Celtics select Sullinger, Melo in first round
BOSTON -- Jared Sullinger had back problems. Fab Melo's troubles came in the classroom. The Boston Celtics hope the two big men they drafted on Thursday night will help fix some of their issues on the court.
At their best, Sullinger was a productive scorer from the inside and the perimeter for Ohio State and Melo was an outstanding defender who blocked 10 shots in one game last season for Syracuse.
"We think this draft kind of fell perfectly almost for us because we got guys we consider potential starters down the road at the power forward and center position," Celtics assistant general manager Ryan McDonough said. "By all accounts, they're good kids and hard workers."
With free agent Kevin Garnett contemplating retirement, the two first-round picks may have to be quick studies and make a speedy transition to the NBA.
"We'll get both of them next week," Boston coach Doc Rivers said. "We're going to two summer leagues because we anticipated that we're going to have a lot of work with our young guys."
Last year's draft picks, forward JaJuan Johnson and guard E'Twaun Moore, played sparingly as rookies from Purdue.
Sullinger, taken with the 21st pick, and Melo, chosen 22nd, are better known nationally than last year's choices. They met in the Elite Eight on the Celtics home court this year with Ohio State winning 77-70 -- behind 19 points and seven rebounds from Sullinger -- before falling to Kansas 64-62 in the NCAA semifinals.
The 6-foot-9, 280-pound Sullinger, projected as a lottery pick before the season, averaged 17.5 points and 9.2 rebounds as a sophomore. But his draft stock had fallen, in part because of concerns about back problems.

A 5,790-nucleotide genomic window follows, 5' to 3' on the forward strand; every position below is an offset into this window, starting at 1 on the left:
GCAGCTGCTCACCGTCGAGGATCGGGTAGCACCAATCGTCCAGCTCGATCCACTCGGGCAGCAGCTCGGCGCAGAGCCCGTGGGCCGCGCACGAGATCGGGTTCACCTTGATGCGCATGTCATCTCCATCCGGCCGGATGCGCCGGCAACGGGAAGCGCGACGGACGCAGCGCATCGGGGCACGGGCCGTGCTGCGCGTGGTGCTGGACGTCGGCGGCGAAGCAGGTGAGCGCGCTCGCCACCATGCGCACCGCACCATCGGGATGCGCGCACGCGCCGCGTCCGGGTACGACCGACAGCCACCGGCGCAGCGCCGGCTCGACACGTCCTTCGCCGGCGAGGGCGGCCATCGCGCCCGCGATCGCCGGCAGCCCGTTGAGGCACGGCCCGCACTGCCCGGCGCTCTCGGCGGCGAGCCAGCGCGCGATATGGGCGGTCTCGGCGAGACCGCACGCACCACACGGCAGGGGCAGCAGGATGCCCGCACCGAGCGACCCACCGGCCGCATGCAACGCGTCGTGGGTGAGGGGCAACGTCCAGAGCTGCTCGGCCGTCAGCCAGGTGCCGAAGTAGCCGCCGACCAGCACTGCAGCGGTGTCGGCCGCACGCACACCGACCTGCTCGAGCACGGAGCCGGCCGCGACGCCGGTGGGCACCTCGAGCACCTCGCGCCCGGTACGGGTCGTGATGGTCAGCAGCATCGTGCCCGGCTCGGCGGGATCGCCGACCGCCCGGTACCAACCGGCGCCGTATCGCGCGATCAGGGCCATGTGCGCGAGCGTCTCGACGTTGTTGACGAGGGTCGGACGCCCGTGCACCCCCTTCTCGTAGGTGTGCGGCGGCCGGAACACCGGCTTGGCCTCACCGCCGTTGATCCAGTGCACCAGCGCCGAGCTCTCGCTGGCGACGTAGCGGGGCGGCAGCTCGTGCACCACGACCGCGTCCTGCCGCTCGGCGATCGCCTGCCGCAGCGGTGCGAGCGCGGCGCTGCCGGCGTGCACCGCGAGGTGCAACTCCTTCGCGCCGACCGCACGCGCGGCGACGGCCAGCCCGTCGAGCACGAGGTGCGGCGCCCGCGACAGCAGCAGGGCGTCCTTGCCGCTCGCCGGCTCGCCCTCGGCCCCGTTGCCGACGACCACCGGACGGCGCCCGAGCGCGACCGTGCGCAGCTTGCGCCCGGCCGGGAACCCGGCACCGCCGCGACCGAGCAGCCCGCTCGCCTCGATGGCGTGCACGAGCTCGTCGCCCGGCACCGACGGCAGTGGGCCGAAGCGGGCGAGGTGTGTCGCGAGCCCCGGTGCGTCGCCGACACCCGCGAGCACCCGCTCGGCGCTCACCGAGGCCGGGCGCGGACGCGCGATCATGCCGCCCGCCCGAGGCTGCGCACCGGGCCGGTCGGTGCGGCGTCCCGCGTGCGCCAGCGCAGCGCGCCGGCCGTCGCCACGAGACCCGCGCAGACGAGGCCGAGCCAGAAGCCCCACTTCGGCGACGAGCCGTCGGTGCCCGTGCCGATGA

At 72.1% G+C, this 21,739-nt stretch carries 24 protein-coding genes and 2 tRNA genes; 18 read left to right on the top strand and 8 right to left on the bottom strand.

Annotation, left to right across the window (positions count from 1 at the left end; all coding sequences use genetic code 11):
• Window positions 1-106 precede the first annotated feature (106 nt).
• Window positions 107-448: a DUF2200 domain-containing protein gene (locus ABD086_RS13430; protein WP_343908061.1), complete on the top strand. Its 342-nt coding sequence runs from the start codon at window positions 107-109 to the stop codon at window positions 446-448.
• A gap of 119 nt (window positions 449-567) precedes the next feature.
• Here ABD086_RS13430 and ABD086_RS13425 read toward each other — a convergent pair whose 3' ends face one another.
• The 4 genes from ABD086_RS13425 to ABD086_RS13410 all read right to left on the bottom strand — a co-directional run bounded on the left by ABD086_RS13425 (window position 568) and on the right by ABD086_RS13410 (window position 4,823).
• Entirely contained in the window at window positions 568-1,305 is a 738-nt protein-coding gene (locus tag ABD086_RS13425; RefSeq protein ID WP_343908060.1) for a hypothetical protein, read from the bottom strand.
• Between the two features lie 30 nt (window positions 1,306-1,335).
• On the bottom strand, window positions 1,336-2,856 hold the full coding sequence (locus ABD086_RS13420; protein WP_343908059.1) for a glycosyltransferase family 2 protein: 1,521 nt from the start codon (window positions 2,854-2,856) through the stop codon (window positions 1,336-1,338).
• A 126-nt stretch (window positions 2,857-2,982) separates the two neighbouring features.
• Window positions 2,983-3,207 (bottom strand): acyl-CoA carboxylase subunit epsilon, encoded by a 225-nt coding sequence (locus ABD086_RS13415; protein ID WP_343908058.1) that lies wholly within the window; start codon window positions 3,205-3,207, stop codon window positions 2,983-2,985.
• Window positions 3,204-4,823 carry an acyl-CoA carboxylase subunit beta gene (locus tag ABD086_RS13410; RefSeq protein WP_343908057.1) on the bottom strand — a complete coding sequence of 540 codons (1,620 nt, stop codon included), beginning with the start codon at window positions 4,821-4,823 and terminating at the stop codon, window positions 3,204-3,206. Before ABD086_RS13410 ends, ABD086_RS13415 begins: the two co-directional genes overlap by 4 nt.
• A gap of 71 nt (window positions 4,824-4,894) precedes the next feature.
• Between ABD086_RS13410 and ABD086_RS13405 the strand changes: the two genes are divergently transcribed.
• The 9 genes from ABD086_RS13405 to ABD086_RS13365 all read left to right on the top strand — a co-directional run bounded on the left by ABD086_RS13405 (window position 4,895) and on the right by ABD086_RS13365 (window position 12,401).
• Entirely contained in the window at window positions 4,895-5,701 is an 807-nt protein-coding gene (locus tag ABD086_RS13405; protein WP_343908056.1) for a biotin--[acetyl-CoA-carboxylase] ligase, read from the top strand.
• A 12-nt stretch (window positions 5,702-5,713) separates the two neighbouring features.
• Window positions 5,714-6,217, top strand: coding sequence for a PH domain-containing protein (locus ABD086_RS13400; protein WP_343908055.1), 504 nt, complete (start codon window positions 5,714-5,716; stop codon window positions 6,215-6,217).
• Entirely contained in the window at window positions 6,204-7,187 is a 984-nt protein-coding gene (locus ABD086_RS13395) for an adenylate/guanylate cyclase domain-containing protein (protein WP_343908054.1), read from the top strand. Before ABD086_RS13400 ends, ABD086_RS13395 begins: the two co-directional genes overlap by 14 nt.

"All the doctors we talked to cleared him," said Rivers, who was at the draft in Newark, N.J. with his son, Duke guard Austin Rivers, who was taken 10th by New Orleans. "I'm hoping that the projections of him before the season are right."
The 7-foot, 255-pound Melo led Syracuse with 5.8 rebounds and 2.9 blocks per game while averaging 7.8 points per game last season but missed the NCAA tournament because of academic issues. He had played sparingly as a freshman but was named Big East defensive player of the year as a sophomore.
"We have to teach him the Celtics way," Rivers said. "We have to teach him how to work and understanding playing as a winner. There's a lot of work that has to be done, but I love starting with size and potential. He has both of those things and if he has great character then we have a chance.
"For us to get a 7-footer at that pick is a good pick for us."
Boston obtained the 22nd pick in the trade that sent center Kendrick Perkins to Oklahoma City in 2010-11. Rivers said the Celtics were interested in trading the two picks for a higher one but "for any of the guys we had interest [in] we couldn't even come close."
The Celtics also had the 21st choice in the second round, the 51st overall.
They have just four players under contract, forwards Paul Pierce and Johnson and guards Rajon Rondo and Avery Bradley. Their top unrestricted free agents are Garnett, Ray Allen, Brandon Bass and backup forward Mickael Pietrus.
General manager Danny Ainge said Wednesday that Garnett is deciding between returning to the Celtics and retiring. Teams cannot discuss contracts with free agents until Sunday, but Garnett is an exception because he is eligible for an extension.
Rivers said he couldn't talk about other teams' free agents. As for his own, "I like where we're at right now [with] everything I hear. So I'm excited by that but ... I've had promises and guys have gone other places. I feel good about our [own free agents], I'll just put it that way, and we'll see about everybody else."
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